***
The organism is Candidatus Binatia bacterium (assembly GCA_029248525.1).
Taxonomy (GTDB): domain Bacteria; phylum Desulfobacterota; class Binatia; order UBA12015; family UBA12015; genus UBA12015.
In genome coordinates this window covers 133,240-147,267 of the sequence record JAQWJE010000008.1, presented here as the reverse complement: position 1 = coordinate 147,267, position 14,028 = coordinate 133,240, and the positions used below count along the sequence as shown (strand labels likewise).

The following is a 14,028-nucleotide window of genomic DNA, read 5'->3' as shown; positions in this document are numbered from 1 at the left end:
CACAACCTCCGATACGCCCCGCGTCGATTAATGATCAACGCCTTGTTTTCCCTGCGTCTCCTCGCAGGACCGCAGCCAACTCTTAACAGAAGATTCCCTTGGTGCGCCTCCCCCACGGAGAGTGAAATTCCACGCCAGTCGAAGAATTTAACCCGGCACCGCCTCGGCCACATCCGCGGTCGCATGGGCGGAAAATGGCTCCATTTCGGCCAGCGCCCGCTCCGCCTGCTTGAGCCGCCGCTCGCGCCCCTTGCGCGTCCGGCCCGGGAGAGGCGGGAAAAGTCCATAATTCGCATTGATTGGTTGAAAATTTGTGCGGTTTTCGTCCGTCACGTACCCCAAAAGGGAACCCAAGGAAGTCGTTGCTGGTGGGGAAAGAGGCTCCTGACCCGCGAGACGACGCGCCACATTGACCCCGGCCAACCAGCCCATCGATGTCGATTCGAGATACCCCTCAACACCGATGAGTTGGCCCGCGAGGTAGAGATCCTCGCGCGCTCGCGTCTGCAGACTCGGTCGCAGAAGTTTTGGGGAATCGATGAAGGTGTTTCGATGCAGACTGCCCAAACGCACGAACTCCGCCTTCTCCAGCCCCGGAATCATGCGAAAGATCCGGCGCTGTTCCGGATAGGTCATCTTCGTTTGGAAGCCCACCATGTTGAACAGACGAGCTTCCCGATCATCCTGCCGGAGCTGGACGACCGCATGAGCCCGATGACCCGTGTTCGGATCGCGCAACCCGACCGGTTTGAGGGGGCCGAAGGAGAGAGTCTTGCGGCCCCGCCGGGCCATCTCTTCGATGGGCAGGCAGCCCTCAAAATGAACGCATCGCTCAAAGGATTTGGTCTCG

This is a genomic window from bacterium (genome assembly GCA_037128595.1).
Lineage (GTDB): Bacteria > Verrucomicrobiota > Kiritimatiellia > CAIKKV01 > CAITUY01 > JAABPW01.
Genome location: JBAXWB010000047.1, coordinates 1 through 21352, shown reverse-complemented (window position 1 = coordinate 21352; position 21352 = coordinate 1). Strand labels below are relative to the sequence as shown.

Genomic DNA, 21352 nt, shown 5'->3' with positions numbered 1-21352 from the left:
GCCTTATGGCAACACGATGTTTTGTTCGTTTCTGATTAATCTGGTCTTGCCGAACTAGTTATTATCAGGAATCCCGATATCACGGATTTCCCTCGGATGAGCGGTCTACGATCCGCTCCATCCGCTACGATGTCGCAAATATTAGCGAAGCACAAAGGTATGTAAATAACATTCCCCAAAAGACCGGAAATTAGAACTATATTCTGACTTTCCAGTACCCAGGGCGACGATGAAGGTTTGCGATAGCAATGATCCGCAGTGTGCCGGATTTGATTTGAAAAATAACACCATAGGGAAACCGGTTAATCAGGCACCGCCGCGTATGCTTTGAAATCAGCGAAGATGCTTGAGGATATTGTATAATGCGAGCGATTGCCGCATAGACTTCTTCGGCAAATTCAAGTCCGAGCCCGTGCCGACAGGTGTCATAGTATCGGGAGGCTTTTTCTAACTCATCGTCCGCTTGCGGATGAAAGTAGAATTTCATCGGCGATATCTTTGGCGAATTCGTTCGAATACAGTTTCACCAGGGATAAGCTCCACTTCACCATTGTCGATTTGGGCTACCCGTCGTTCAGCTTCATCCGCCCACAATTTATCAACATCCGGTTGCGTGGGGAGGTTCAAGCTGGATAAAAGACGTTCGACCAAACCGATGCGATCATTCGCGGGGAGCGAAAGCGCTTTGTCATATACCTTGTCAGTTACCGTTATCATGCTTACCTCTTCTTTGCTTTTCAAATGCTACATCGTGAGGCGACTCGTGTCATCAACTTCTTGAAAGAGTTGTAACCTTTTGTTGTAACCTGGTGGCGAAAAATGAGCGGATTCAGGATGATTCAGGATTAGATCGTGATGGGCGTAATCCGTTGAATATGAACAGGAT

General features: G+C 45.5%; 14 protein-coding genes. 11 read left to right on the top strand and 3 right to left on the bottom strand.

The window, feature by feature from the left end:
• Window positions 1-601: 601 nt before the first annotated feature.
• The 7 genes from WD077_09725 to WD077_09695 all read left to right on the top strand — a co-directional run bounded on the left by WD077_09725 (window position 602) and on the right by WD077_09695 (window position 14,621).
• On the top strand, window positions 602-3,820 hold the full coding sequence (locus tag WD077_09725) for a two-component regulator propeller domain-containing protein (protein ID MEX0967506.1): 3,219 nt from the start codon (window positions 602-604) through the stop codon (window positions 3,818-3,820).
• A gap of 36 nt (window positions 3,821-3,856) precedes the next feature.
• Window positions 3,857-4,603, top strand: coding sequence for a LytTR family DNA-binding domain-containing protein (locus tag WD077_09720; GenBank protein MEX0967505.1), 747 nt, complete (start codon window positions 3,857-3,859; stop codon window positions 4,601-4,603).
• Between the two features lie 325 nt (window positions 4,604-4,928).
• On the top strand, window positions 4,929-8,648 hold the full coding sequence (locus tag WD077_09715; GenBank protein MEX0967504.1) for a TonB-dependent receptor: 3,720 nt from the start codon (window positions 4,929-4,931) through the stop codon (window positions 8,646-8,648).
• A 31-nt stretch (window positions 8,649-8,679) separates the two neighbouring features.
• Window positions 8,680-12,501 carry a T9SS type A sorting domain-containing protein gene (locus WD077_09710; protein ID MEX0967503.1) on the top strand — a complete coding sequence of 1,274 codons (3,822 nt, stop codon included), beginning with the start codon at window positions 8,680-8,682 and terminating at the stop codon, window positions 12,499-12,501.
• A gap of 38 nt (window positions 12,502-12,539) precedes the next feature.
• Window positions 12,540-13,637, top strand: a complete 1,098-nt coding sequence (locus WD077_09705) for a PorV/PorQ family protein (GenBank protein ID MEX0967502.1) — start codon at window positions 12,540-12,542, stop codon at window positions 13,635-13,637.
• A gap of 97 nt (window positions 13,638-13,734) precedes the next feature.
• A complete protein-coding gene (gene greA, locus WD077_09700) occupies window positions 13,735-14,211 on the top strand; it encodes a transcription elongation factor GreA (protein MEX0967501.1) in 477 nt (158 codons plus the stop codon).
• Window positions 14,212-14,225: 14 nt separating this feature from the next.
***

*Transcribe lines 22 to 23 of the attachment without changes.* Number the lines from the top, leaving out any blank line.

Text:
• A gap of 38 nt (window positions 12,502-12,539) precedes the next feature.
• Window positions 12,540-13,637, top strand: a complete 1,098-nt coding sequence (locus WD077_09705) for a PorV/PorQ family protein (GenBank protein ID MEX0967502.1) — start codon at window positions 12,540-12,542, stop codon at window positions 13,635-13,637.